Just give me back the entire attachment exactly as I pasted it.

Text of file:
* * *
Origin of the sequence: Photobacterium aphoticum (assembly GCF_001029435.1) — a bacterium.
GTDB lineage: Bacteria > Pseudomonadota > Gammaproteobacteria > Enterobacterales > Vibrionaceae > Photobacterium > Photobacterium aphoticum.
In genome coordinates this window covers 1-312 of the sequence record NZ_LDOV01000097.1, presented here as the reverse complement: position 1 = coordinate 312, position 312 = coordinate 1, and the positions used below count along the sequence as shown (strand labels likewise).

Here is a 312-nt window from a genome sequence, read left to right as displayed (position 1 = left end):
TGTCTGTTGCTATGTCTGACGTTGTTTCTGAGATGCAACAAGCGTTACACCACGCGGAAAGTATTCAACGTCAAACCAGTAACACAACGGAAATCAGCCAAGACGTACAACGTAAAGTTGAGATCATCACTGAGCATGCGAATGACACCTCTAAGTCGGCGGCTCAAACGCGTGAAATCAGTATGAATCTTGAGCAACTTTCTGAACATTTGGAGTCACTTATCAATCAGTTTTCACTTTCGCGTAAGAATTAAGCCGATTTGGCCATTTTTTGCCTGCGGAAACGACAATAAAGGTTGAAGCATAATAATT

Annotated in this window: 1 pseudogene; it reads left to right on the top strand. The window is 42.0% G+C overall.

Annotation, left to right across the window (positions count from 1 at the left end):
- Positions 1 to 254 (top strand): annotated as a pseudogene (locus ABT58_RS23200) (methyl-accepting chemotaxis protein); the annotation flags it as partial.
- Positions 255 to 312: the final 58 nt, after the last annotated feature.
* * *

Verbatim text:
Origin of the sequence: Photobacterium aphoticum (assembly GCF_001029435.1) — a bacterium.
GTDB lineage: Bacteria > Pseudomonadota > Gammaproteobacteria > Enterobacterales > Vibrionaceae > Photobacterium > Photobacterium aphoticum.
In genome coordinates this window covers 1-312 of the sequence record NZ_LDOV01000097.1, presented here as the reverse complement: position 1 = coordinate 312, position 312 = coordinate 1, and the positions used below count along the sequence as shown (strand labels likewise).

Here is a 312-nt window from a genome sequence, read left to right as displayed (position 1 = left end):
TGTCTGTTGCTATGTCTGACGTTGTTTCTGAGATGCAACAAGCGTTACACCACGCGGAAAGTATTCAACGTCAAACCAGTAACACAACGGAAATCAGCCAAGACGTACAACGTAAAGTTGAGATCATCACTGAGCATGCGAATGACACCTCTAAGTCGGCGGCTCAAACGCGTGAAATCAGTATGAATCTTGAGCAACTTTCTGAACATTTGGAGTCACTTATCAATCAGTTTTCACTTTCGCGTAAGAATTAAGCCGATTTGGCCATTTTTTGCCTGCGGAAACGACAATAAAGGTTGAAGCATAATAATT

Annotated in this window: 1 pseudogene; it reads left to right on the top strand. The window is 42.0% G+C overall.

Annotation, left to right across the window (positions count from 1 at the left end):
- Positions 1 to 254 (top strand): annotated as a pseudogene (locus ABT58_RS23200) (methyl-accepting chemotaxis protein); the annotation flags it as partial.
- Positions 255 to 312: the final 58 nt, after the last annotated feature.